September 21, 2011
Feathers in amber
Long story from the September 17 issue of The Economist short: A paper published in this week's issue of Science reports "the discovery of eleven feathers preserved in amber from the latter part of the Cretaceous (70-85 million years ago). Intriguingly, not all of them seem to come from birds."
The picture above shows filament-like structures believed to be the precursors of feathers.
Below, one similar to feathers sported by modern birds.
Below, feathers demonstrating the coiling behavior seen in modern diving birds; "such coiling allows a feather to absorb water, which streamlines and insulates the owner."
Below, pigmentation preserved in a fossil feather.
Below, the abstract of the Science paper.
A Diverse Assemblage of Late Cretaceous Dinosaur and Bird Feathers from Canadian Amber
The fossil record of early feathers has relied on carbonized compressions that lack fine structural detail. Specimens in amber are preserved in greater detail, but they are rare. Late Cretaceous coal-rich strata from western Canada provide the richest and most diverse Mesozoic feather assemblage yet reported from amber. The fossils include primitive structures closely matching the protofeathers of nonavian dinosaurs, offering new insights into their structure and function. Additional derived morphologies confirm that plumage specialized for flight and underwater diving had evolved in Late Cretaceous birds. Because amber preserves feather structure and pigmentation in unmatched detail, these fossils provide novel insights regarding feather evolution.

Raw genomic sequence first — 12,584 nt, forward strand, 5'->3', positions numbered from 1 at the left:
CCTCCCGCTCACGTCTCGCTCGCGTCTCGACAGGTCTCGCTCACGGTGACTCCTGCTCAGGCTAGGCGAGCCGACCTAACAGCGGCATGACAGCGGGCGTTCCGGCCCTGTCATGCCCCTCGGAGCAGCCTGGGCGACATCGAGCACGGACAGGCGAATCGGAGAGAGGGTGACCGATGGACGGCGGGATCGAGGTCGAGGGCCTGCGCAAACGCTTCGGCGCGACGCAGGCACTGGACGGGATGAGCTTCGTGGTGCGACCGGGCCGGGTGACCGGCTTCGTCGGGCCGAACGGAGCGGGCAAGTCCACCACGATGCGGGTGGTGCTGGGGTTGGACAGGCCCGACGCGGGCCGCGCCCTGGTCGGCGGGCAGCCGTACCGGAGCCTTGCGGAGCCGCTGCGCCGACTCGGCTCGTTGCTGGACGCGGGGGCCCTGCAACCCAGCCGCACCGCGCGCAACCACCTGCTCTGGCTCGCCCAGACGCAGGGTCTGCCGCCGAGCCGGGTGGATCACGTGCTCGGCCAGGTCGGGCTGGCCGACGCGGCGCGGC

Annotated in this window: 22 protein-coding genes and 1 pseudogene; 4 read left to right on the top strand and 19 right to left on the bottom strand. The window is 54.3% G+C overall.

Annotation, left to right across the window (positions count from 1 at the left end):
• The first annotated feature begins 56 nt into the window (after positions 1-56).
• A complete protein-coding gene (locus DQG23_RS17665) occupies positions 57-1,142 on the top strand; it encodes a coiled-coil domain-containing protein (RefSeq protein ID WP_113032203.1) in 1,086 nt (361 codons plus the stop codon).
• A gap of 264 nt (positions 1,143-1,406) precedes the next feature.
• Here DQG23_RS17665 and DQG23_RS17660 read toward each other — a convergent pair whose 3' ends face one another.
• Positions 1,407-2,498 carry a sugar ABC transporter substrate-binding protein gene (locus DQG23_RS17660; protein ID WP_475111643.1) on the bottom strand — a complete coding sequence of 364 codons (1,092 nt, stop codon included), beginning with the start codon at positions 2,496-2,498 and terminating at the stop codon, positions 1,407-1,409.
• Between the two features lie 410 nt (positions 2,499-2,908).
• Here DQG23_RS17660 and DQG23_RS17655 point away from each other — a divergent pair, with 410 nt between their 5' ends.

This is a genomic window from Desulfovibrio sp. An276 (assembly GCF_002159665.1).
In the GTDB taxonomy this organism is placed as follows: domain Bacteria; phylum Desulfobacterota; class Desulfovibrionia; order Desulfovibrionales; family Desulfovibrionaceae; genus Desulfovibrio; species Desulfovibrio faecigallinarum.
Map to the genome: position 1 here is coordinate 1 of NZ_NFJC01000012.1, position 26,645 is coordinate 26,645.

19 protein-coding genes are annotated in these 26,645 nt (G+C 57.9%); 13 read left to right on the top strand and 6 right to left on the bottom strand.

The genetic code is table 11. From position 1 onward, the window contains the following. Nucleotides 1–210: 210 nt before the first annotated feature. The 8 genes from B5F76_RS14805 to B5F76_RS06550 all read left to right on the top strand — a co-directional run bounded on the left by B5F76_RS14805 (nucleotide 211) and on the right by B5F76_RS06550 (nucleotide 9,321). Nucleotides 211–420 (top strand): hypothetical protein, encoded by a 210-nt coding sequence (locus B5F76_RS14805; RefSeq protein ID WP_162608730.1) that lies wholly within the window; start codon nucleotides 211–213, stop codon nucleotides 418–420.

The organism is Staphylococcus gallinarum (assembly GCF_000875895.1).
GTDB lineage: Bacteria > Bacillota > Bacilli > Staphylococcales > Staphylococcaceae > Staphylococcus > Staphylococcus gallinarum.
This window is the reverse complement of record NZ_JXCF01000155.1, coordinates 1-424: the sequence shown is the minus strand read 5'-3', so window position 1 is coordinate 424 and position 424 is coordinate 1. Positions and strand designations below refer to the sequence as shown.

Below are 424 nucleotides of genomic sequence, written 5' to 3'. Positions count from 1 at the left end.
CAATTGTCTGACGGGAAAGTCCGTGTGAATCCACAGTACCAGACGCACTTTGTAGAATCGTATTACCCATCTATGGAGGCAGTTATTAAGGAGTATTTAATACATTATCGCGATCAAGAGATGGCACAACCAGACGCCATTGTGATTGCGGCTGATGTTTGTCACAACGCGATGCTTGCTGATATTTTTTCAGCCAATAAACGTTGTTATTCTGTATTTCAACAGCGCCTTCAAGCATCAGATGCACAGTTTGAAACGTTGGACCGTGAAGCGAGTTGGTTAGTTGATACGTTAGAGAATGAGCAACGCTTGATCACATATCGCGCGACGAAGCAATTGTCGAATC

September 21, 2011 at 02:01 PM | Permalink
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Amber, natures little time machine.
Posted by: Joe Peach | Sep 22, 2011 4:13:24 AM
Now the truth comes out. Ancient hairdressers are responsible for the great extinction - hair extensions for ancient rock stars like Steven Tyler.
Posted by: 6.02*10^23 | Sep 21, 2011 2:34:56 PM
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